Back to 2007, Richard visits the site where he has buried his wife's necklace on the island, shouting that he has changed his mind and wishes to join the Man in Black; “Does the offer still stand?” Instead, Hurley arrives and, using his ability to communicate with the dead, acts as an intermediary between Richard and his wife Isabella. She explains that Richard must stop the Man in Black from leaving the island, or else "we all go to Hell." The Man in Black, in the form of John Locke (Terry O'Quinn), is shown to be watching them from a distance.

In another flashback, Jacob visits the Man in Black and tells him that he will never let him leave the island. The Man in Black insists he'll kill Jacob some day, but Jacob retorts that another will just take his place; the former responds that he will simply kill them too. Jacob then gives him the aforementioned corked wine bottle, which the Man in Black breaks by smashing it against a log.


The episode was written by producer Melinda Hsu Taylor and co-producer Greggory Nations and directed by Tucker Gates. The episode is centered on Richard Alpert and is the first episode in season six to return to the old traditional flashback and to not show a "flash-sideways". Despite Alpert being the centric character, centric flashbacks are also shown for Ilana Verdansky and The Man in Black (furthermore, Jacob plays large roles in all three characters' backstories).


"Ab Aeterno" was met with critical acclaim. Review aggregate website Metacritic gave the episode a score of 93 out of 100, indicating "Universal Acclaim". The score was up on the previous week's score of 76, making the episode tied for the highest-reviewed episode of the season, along with "Happily Ever After".[3] IGN's Chris Carbot highly praised the episode, stating "the overall story of Lost benefits immensely from the clarity that this week’s episode provides." Overall, he gave the episode a score of 9.8.[4] Emily VanDerWerff of Los Angeles Times gave the episode a perfect score, calling it "awesome" and "another all-timer for the show."[5] Maureen Ryan of Chicago Tribune also praised the episode, stating "what was great about "Ab [Aeterno]" is that it showed us a story about one imperfect, well-intentioned man caught up in this terrible struggle."[6] Steven Kurutz of The Wall Street Journal deemed it as one of the best hours of TV, "Richard’s story was so dramatic that I found it totally compelling. Tonight’s show both told a self-contained story and worked within the larger framework of the show by illuminating the power struggle between Jacob and Smokey."[7]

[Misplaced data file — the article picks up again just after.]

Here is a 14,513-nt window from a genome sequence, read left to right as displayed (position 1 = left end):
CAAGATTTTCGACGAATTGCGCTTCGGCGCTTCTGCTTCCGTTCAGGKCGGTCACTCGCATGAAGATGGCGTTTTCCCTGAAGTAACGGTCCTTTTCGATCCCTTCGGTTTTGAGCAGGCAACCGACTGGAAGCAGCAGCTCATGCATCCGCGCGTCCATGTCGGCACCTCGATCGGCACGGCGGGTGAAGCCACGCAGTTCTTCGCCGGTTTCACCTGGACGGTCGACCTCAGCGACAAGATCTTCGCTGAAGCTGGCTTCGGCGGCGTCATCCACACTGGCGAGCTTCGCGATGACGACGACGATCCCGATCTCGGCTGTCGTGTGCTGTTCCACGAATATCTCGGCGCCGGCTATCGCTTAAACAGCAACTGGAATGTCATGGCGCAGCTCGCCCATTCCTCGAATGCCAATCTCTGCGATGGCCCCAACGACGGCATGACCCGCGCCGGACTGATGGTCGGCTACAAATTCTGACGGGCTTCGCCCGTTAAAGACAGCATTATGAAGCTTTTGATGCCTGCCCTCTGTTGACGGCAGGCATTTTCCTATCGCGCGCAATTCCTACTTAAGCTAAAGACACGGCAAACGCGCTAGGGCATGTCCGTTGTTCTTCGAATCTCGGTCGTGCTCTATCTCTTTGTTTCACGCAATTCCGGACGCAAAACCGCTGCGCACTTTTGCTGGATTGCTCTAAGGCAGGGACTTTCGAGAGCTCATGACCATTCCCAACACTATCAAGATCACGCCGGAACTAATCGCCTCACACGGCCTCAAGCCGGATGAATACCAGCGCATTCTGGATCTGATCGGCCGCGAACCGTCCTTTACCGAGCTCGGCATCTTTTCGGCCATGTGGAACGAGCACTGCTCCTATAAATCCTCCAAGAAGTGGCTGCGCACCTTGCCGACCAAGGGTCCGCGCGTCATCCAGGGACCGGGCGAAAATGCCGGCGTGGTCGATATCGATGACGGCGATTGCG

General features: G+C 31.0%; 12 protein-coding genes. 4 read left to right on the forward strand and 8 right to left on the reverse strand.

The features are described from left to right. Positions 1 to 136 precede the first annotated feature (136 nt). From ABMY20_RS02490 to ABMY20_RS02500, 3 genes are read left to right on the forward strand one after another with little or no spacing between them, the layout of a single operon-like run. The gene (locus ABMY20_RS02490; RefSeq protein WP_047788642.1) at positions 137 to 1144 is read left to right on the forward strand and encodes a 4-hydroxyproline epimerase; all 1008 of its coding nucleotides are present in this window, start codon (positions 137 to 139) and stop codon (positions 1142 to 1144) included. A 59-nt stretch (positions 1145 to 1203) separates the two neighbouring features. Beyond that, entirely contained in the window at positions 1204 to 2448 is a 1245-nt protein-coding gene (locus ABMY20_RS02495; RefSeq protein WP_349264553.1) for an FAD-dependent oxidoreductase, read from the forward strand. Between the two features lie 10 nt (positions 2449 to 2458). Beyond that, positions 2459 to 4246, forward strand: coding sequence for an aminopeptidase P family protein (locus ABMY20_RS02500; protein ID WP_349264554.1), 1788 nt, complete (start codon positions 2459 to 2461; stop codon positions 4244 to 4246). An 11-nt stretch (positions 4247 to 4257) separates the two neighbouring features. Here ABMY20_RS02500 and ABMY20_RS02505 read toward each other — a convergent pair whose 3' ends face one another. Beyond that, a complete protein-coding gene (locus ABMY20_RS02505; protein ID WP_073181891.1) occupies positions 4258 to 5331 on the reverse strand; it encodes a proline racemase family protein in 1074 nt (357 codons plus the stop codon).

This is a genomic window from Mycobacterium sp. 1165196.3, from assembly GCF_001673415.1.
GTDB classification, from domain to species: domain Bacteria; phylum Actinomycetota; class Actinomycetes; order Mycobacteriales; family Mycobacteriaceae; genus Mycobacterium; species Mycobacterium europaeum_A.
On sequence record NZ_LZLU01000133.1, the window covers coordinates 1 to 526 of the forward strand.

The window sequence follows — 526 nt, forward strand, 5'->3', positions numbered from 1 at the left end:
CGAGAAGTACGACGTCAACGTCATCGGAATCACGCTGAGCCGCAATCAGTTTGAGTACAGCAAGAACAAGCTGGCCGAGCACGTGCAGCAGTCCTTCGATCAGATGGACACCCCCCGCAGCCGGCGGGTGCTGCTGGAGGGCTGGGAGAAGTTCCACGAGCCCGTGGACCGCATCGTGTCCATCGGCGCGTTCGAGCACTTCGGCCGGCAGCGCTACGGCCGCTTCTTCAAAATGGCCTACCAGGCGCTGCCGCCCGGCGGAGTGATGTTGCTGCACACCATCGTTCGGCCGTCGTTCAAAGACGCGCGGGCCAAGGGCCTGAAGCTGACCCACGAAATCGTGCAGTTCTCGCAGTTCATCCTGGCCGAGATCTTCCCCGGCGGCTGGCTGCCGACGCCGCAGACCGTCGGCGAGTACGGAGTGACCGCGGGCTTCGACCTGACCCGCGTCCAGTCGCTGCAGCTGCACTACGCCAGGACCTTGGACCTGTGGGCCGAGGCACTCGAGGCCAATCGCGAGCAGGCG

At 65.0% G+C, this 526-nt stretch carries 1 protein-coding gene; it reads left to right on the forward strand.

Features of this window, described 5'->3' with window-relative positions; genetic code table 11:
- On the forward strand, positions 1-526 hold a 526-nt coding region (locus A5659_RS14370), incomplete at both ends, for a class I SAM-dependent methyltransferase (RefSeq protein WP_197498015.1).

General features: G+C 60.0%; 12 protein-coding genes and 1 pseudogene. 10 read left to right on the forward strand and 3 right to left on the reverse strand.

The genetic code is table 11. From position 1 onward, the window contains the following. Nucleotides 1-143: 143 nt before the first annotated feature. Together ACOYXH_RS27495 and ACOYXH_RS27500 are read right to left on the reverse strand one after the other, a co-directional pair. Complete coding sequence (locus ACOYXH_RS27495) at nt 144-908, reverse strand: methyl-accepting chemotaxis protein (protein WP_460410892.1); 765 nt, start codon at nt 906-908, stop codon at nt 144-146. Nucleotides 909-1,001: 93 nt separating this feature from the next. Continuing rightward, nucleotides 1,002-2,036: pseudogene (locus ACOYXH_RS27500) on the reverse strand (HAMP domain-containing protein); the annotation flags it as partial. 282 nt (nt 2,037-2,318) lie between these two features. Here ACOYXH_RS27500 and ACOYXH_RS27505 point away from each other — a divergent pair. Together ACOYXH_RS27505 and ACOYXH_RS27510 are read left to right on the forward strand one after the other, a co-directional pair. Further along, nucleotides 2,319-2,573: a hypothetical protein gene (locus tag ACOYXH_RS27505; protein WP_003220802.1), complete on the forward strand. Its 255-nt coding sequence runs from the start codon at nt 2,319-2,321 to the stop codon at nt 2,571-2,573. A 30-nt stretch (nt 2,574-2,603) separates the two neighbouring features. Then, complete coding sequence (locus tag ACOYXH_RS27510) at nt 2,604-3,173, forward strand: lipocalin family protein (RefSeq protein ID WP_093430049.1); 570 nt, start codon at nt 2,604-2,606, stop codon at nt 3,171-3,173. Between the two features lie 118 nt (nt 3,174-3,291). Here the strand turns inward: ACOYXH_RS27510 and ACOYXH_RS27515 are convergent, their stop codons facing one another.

Critics also praised Nestor Carbonell's performance as Richard. Alan Sepinwell of Star Ledger stated "for three-plus seasons, Richard's been the serene, all-knowing man of mystery, and Carbonell was superb at showing both a cracked, suicidal Richard who has decided he actually knows nothing, and then at showing the very human man he was before Jacob made him immortal."[8] Chris Carbot called Carbonell's performance "outstanding."[9] James Poniewozik of Time thought Carbonell "made Richard into another character, showing us the decent, desperate, heartbroken man who would be transformed over 140 years as Jacob's ambassador on the Island."[10]


  1. "Lost - Netflix". Netflix. Retrieved 24 November 2017.
  2. "Disney | ABC Press". 2015-07-07. Archived from the original on 2015-07-07. Retrieved 2018-03-19.
  3. Dietz, Jason (March 24, 2010), ": Last Night's Lost, Season 6, Ep. 9: 'Ab Aeterno'", Metacritic.
  4. Carabott, Chris (April 15, 2010). "Lost: "Ab Aeterno" Review". IGN. Archived from the original on 25 March 2010. Retrieved March 24, 2010.
  5. VanDerWerff, Emily (February 26, 2010). "'Lost': Richard Alpert, starring in a David Lean film". Los Angeles Times. Archived from the original on 26 March 2010. Retrieved March 23, 2010.
  6. Ryan, Maureen (March 26, 2010). "The Watcher: Let's talk 'Lost': Live Forever". Chicago Tribune. Archived from the original on 26 March 2010. Retrieved March 24, 2010.
  7. Kung, Michelle; Kurutz, Steven (March 26, 2010). "'Lost' Season 6, Episode 9, "Ab Aeterno": TV Recap". The Wall Street Journal. Retrieved March 23, 2010.
  8. Sepinwell, Alan (March 26, 2010), "Lost, "Ab Aeterno": The man behind the shackles", Star Ledger. Retrieved on March 26, 2010.
  9. Carabott, Chris, (March 24, 2010) "Ab Aeterno Review", IGN. Retrieved on March 26, 2010.
  10. Poniewozik, James (March 26, 2010), "Lostwatch: See You in Hell", Time. Retrieved on March 26, 2010.